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Every week, I help high schoolers with their research projects. I watch them take the assignment, type its prompt questions exactly into Google, and then copy-paste the answer from the search result preview box into their slideshow/paper/spreadsheet. They evince no awareness of whether the text they are plagiarizing is thematically compatible with what they have already copied, or even whether it is grammatically consistent with the previously stolen sentence. On those rare occasions when it does dawn on them that what is in the box may not be what they need, they look at me like I’ve started speaking Welsh when I actually click through to follow a link to a website, or try to explain to them how they can skim through that page to find a relevant section by looking for keywords (precisely the job they use Google to do for them). The moment we leave that preview box, they are utterly lost.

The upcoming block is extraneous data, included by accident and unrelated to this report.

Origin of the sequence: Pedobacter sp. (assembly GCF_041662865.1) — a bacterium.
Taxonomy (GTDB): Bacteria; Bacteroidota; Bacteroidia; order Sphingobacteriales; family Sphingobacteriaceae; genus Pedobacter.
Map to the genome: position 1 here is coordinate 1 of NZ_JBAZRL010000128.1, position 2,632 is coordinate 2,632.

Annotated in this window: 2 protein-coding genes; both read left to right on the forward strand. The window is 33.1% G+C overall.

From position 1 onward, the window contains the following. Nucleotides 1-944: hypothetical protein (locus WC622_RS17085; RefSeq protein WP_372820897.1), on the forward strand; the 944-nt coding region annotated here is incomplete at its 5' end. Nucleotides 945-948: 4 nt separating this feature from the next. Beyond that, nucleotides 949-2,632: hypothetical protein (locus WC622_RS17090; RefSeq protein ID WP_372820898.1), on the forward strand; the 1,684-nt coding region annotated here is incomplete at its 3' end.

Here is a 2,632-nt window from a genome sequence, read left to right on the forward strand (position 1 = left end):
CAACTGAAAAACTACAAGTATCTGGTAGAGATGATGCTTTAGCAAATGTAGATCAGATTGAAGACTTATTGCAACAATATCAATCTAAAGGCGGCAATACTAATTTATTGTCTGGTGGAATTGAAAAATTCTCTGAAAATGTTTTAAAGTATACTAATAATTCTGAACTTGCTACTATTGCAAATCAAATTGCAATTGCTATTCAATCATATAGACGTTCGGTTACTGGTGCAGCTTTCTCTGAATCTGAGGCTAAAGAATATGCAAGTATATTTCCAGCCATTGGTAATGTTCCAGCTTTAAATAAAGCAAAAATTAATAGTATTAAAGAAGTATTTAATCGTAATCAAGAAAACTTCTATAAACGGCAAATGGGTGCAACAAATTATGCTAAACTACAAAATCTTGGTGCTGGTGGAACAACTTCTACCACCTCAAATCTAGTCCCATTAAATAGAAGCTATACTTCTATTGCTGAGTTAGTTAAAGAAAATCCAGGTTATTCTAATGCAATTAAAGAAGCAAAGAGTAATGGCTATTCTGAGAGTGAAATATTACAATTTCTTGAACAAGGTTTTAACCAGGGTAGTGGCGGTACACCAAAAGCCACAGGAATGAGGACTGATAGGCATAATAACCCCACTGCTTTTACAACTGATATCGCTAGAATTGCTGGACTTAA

I know why they are, too, because every week I sit in meetings with teachers talking about how “everything is on the Internet now” and “anything they need to know they can just look up on Google,” and why, in consequence, we need to shift our focus from teaching them “mere” facts to focusing on “critical thinking skills” and the ability to “evaluate sources”. The trouble is that, as Carl Hendrick has recently written in an essay that absolutely everyone in education should be forced to read with their eyelids peeled back, decades of psychological research has shown that there are no such things as generic “critical thinking skills” abstracted from subject-specific knowledge contexts. Cognitive abilities developed in one domain or in one activity do not automatically translate into other areas. Champions of Pi memorization competitions are no better at memorizing long strings of letters than a random person on the street.